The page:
To affirm marriage equality does entail rejection of a traditional standard that some perceive to be absolute. But rejection of that standard does not mean we “would have to accommodate everyone’s varying definitions of marriage.” If we’re going to presume a slippery slope, we might presume it slides in the other direction: If we continue to allow our government to prohibit gay and lesbian people from marriage, why could it not prohibit marriage between people with sexually transmitted diseases or people with mental illnesses or people of different races?

Tennessee’s Supreme Court ruled in one marriage-equality case that to alter the definition of marriage would engage the slippery slope: “we might have in Tennessee the father living with his daughter, the son with the mother, the brother with the sister, in lawful wedlock, because they had formed such relations in a State or country where they were not prohibited. [A man] with his numerous wives, may establish [residency in Tennessee], and we are without remedy. Yet none of these are more revolting, more to be avoided, or more unnatural than the case before us.”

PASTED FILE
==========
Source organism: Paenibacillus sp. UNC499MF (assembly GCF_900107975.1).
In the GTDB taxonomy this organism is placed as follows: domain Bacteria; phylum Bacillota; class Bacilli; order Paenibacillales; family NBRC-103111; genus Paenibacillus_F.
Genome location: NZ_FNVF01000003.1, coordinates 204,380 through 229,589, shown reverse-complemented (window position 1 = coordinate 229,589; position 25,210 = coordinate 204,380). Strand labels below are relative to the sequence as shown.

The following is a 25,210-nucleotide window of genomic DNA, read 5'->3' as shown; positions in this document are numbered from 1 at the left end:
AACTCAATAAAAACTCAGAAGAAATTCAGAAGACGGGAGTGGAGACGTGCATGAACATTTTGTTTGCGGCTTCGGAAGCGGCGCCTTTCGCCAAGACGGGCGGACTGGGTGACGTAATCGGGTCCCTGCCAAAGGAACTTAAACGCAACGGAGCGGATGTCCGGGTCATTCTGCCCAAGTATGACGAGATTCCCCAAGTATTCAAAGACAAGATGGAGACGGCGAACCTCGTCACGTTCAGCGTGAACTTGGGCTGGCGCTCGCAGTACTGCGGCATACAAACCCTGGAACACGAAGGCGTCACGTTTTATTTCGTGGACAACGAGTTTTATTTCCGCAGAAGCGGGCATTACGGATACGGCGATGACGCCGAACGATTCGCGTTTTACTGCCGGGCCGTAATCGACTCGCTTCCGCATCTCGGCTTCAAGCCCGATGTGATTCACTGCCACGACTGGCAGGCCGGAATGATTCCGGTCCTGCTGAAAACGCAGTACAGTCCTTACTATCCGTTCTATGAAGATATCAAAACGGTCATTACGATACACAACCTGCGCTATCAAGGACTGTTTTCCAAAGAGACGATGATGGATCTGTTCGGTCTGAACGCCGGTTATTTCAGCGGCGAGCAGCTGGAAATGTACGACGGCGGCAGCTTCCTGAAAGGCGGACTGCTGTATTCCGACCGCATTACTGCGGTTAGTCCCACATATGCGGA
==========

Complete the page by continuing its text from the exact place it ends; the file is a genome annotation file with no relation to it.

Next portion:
That case, in 1872, involved an interracial couple who wanted the right to wed. The slope hasn’t slipped since 1967, when that right was finally granted; no reason exists to presume it will slip when we finally grant marriage equality to same-sex couples who want and deserve the legal protections straight couples enjoy.

Jeffery L. Bineham is a professor of rhetoric in the Department of Communication Studies at St. Cloud State University.

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Comments (32)

The last 2 paragraphs

The last 2 paragraphs are the heart of this. In fact, those last 2 paragraphs are what make the giant billboards all around the Cities, showing a black couple in wedding attire and advocating a yes vote, so offensive. Before it was gay people, it was interracial couples. Before it was interracial couples, is was black people. One day, I hope, we will reach the limit of humanity's ability to discriminate. I'm sure it won't come during my term on this Earth.